Can you recognize a nut when you see one? Radford’s definition of ‘nut’ seems to be the most widely accepted definition in botany currently: “a dry, indehiscent fruit with a hard pericarp, usually derived from a 2-or more carpelled ovary.” So a fruit that becomes hard and doesn’t split open is a true nut. A ‘nut’ hidden inside a fleshy covering, like a walnut, is not a nut. It’s a drupe, or stone fruit.
So why are nuts not nuts? Does it matter if a peanut is a legume and not a nut? It’s down to classification. When you’re comparing fruits of plants are you comparing the same things? Some taxonomists strongly believe that even if fruits look similar, if they develop in different ways they can’t be the same kind of thing. As our understanding of cell biology has grown, we can see different processes driving the development of fruits. If you’re talking about these kinds of things, then the terminology matters.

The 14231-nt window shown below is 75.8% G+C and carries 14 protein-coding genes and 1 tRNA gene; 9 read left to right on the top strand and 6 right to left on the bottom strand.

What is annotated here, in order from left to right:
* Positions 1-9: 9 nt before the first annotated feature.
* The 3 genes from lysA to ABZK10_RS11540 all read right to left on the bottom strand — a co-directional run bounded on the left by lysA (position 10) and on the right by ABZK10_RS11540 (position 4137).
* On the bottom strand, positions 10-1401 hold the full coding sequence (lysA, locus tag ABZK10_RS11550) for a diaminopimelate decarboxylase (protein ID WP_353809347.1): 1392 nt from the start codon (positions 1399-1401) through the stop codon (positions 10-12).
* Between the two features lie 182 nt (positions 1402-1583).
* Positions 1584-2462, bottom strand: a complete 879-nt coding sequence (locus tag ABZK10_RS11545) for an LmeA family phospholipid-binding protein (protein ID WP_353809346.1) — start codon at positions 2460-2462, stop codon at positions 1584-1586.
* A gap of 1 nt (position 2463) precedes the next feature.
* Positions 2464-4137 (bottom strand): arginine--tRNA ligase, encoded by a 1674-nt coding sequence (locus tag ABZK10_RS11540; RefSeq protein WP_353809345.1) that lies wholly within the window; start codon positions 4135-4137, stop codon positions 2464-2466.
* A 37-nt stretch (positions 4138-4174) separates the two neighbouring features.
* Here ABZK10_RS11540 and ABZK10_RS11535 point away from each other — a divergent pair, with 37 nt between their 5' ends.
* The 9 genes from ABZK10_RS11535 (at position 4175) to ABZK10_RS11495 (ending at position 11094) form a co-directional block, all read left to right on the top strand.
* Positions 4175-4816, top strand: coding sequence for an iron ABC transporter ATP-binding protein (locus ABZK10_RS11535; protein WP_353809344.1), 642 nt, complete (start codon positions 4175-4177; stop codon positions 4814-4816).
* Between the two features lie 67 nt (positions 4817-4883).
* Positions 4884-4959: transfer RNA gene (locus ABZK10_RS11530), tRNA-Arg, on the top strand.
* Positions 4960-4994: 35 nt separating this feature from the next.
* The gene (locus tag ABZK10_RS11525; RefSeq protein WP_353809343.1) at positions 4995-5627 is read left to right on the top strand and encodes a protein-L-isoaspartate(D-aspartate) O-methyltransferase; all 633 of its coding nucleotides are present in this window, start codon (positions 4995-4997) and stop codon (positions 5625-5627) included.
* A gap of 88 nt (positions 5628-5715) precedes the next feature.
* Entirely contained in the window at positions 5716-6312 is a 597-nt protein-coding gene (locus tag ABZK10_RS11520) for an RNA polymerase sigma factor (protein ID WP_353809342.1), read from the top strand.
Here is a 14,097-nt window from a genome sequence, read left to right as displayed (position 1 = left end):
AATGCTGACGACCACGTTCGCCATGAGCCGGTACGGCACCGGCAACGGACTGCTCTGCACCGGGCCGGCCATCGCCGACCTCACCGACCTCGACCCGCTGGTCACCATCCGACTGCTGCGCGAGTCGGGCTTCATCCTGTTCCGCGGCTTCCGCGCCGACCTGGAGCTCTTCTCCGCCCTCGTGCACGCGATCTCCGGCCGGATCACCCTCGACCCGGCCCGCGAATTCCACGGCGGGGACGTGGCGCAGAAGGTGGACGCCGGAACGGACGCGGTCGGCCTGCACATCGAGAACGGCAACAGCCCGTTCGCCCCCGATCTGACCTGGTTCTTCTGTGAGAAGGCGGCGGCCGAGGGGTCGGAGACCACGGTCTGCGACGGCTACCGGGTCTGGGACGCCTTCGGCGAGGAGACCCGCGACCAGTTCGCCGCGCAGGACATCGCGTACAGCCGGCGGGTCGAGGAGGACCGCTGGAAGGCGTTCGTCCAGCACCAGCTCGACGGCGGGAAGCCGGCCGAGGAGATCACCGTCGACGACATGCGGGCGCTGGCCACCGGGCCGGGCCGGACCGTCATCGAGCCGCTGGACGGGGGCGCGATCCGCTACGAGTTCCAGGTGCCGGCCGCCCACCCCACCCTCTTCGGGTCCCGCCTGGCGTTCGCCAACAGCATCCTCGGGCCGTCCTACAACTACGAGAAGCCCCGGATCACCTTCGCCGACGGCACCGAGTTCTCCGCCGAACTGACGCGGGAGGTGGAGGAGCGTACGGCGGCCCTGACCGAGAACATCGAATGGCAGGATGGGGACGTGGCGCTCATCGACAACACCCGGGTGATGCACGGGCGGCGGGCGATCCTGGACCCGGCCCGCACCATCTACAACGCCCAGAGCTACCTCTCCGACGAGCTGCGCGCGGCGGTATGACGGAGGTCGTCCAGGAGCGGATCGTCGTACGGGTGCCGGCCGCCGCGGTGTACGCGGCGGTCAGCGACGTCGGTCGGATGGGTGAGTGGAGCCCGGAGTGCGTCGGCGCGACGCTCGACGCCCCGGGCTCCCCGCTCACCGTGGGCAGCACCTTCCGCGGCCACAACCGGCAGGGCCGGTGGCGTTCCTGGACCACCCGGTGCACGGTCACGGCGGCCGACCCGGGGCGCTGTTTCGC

The botanical term nut has been so refined and redefined that many fruits known as nuts are not now, botanically speaking, nuts. If you start the quiz below you’ll be asked about 15 different nuts. But how many would a botanist recognize as a nut? It’s a quiz to test your botanical knowledge.
And to be absolutely honest, your patience too.